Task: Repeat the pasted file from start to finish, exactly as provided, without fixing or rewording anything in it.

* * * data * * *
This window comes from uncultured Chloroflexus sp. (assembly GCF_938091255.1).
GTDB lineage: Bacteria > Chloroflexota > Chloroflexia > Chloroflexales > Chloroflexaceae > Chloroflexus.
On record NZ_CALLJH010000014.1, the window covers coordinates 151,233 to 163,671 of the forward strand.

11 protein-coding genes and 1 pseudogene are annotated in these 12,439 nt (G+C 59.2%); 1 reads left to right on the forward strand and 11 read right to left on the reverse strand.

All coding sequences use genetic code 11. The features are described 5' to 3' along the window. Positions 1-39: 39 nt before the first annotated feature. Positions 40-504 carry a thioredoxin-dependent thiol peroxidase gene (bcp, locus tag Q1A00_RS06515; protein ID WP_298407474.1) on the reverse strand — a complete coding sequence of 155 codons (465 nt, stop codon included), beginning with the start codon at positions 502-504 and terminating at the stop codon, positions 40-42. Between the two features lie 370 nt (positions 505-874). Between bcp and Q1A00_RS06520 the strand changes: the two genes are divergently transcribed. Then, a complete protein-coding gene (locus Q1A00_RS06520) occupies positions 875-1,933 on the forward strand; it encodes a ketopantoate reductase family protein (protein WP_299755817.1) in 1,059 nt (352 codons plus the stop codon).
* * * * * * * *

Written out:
This window comes from uncultured Chloroflexus sp. (assembly GCF_938091255.1).
GTDB lineage: Bacteria > Chloroflexota > Chloroflexia > Chloroflexales > Chloroflexaceae > Chloroflexus.
On record NZ_CALLJH010000014.1, the window covers coordinates 151,233 to 163,671 of the forward strand.

11 protein-coding genes and 1 pseudogene are annotated in these 12,439 nt (G+C 59.2%); 1 reads left to right on the forward strand and 11 read right to left on the reverse strand.

All coding sequences use genetic code 11. The features are described 5' to 3' along the window. Positions 1-39: 39 nt before the first annotated feature. Positions 40-504 carry a thioredoxin-dependent thiol peroxidase gene (bcp, locus tag Q1A00_RS06515; protein ID WP_298407474.1) on the reverse strand — a complete coding sequence of 155 codons (465 nt, stop codon included), beginning with the start codon at positions 502-504 and terminating at the stop codon, positions 40-42. Between the two features lie 370 nt (positions 505-874). Between bcp and Q1A00_RS06520 the strand changes: the two genes are divergently transcribed. Then, a complete protein-coding gene (locus Q1A00_RS06520) occupies positions 875-1,933 on the forward strand; it encodes a ketopantoate reductase family protein (protein WP_299755817.1) in 1,059 nt (352 codons plus the stop codon).